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TurboLinux boosts software support

TurboLinux, one of the major sellers of the Linux operating system, has inked a raft of deals to bolster its new software and to help its push in the United States.

TurboLinux, one of the major sellers of the Linux operating system, has inked a raft of deals to bolster its new software and to help its push in the United States.

In one deal, Linuxcare will provide round-the-clock technical support for TurboLinux. The deal marks a very different strategy from that of TurboLinux rival Red Hat, which provides its own technical support and plans to make that a big part of its revenue stream. Red Hat, which held a very successful initial public offering in August, is, so far, the leader of the commercial Linux sellers.

Linuxcare already provides technical support for Linux products from Dell Computer, IBM, and Sun Microsystems.

TurboLinux's other moves back up its "clustering" software, called TurboCluster, aimed at Internet service providers and others who need large numbers of server computers. As previously reported, the software allows people to join together many computers to handle network tasks such as serving up Web pages or delivering email.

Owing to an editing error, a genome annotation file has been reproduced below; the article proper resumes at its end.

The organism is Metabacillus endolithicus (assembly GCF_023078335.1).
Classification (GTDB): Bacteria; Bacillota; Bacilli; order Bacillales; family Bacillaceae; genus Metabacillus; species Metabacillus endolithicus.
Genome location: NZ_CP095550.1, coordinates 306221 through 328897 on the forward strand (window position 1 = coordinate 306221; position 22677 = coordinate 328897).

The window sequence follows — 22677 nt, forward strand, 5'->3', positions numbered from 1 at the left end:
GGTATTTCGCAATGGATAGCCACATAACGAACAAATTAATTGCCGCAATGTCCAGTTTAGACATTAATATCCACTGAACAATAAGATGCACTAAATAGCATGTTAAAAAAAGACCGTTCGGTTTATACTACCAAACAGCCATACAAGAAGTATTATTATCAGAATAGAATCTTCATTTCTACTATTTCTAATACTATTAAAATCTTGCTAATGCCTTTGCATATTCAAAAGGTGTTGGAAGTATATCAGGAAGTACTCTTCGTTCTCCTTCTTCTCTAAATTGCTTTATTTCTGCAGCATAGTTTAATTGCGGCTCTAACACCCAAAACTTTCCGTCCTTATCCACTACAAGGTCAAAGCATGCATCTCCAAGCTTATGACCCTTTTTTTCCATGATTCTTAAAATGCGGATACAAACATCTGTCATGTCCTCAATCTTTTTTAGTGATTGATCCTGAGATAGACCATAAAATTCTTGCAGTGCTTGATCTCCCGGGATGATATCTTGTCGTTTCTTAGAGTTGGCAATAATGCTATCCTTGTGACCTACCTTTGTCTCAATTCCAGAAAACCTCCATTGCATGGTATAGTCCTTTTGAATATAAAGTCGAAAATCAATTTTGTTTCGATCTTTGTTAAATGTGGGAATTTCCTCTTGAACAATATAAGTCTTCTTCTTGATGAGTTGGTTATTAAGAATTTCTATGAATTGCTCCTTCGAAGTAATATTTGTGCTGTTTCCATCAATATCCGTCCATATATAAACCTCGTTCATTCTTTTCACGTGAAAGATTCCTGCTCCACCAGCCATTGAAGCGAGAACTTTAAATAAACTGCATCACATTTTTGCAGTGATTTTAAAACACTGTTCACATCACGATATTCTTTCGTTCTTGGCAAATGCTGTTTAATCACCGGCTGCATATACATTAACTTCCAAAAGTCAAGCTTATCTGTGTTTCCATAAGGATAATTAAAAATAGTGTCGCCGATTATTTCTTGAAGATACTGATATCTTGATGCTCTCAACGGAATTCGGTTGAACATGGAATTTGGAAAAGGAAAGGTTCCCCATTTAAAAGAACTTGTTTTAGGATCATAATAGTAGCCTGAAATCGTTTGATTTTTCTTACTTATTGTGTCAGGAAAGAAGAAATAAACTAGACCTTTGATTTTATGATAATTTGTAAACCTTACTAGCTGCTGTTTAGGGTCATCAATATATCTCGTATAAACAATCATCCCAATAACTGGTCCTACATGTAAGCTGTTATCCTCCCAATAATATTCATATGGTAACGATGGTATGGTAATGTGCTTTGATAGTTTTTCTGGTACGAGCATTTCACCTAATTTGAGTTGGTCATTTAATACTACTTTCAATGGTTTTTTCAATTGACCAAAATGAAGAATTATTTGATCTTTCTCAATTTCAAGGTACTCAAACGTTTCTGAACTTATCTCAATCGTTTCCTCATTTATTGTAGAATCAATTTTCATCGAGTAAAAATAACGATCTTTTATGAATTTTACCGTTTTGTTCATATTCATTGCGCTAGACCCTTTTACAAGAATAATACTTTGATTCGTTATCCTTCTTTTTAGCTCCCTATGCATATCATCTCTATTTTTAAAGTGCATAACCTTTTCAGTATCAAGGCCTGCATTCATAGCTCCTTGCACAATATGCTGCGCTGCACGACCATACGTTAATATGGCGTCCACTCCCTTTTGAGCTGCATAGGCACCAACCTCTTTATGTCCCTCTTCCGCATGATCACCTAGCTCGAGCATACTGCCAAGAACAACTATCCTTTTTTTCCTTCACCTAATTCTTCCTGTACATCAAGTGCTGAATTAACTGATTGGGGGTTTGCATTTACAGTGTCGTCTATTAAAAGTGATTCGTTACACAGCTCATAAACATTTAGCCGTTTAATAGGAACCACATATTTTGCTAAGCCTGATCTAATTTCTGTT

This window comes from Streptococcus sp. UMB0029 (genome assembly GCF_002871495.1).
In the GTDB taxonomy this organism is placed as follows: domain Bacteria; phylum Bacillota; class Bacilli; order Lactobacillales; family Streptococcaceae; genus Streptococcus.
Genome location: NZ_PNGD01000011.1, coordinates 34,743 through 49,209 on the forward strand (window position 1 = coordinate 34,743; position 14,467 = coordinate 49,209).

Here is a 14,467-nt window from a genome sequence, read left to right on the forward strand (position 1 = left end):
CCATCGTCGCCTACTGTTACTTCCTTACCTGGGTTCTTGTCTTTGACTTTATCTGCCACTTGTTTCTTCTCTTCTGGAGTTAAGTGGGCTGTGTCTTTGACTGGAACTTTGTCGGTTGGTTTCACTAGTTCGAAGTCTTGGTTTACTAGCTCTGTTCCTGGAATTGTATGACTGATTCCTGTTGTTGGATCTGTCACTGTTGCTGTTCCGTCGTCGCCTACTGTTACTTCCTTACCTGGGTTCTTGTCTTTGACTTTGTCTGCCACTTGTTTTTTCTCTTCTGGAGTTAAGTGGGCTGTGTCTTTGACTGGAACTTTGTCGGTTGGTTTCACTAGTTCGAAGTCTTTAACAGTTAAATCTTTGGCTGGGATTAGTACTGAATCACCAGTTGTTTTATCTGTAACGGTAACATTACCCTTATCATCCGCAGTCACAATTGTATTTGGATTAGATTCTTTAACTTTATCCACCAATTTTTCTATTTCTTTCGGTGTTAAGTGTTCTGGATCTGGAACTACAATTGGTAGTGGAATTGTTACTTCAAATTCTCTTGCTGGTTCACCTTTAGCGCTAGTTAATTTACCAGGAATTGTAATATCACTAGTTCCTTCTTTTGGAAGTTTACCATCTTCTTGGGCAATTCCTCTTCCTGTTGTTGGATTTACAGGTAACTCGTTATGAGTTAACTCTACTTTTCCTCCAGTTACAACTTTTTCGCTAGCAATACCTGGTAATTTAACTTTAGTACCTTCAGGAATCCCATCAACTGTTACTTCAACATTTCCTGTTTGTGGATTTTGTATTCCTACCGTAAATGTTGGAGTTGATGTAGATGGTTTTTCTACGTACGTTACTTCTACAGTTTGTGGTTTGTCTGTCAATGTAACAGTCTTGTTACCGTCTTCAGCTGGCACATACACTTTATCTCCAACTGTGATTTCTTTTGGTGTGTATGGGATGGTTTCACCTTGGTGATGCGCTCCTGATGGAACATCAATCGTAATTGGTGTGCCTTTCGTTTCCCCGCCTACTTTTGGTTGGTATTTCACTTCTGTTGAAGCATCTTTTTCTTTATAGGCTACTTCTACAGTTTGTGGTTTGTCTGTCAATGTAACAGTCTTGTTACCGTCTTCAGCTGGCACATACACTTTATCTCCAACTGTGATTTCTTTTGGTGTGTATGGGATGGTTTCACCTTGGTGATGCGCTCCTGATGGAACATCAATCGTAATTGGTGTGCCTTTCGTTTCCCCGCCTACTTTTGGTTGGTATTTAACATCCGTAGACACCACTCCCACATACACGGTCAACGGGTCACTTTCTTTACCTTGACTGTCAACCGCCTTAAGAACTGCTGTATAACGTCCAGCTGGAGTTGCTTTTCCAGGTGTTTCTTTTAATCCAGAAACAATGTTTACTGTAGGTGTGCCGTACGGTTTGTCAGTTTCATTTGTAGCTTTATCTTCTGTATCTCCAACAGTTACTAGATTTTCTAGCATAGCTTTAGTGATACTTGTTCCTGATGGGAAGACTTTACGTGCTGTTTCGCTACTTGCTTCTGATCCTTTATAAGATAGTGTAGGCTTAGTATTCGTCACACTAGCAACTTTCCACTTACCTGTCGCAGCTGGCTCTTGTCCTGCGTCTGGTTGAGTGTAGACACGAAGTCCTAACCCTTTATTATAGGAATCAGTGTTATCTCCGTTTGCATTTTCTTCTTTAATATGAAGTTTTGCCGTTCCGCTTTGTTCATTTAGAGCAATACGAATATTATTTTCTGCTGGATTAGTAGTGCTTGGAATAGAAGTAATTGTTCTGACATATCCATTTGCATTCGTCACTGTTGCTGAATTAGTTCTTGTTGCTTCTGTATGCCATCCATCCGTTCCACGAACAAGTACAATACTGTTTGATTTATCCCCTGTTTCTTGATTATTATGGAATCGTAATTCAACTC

In the clustering deals, GigaNet will help TurboLinux develop a single interface that can control lots of Linux computers joined together. Another company, Compaq Computer, will let developers try out TurboLinux software. Cubix will sell groups of servers with the clustering software.

And in the latest example of its strategy to benefit from the arrival of Linux, Santa Cruz Operation will offer professional services for the TurboCluster product.

The deals come on the heels of other backing for TurboLinux. Two weeks ago, Intel, Broadview, and August Capital invested in the company. TurboLinux has its Linux stronghold in Japan and is spreading to China and the United States.

SCO sells Unix software that's a cousin to Linux, and many observers say the company is threatened by the arrival of the lower-cost operating system. SCO, though, argues it's alive and well, pointing to its rising stock price and the opinion that Linux has made it easier to compete against Microsoft's widespread operating system products.

Whatever the effect, SCO has opted to try to benefit from the Linux craze by offering professional services to companies wanting to use Linux and investing in LinuxMall, a Linux information and software sales Web site.

Several other Linux deals are in the pipeline, said SCO's Mike Orr, senior vice president of marketing. "We have similar discussions going on, but none are ready to announce yet," Orr said.

TurboLinux will offer SCO's services to help use the TurboCluster product, in return for which SCO will deliver support services tailored for it, Orr said. No money is changing hands in the deal with TurboLinux, Orr said.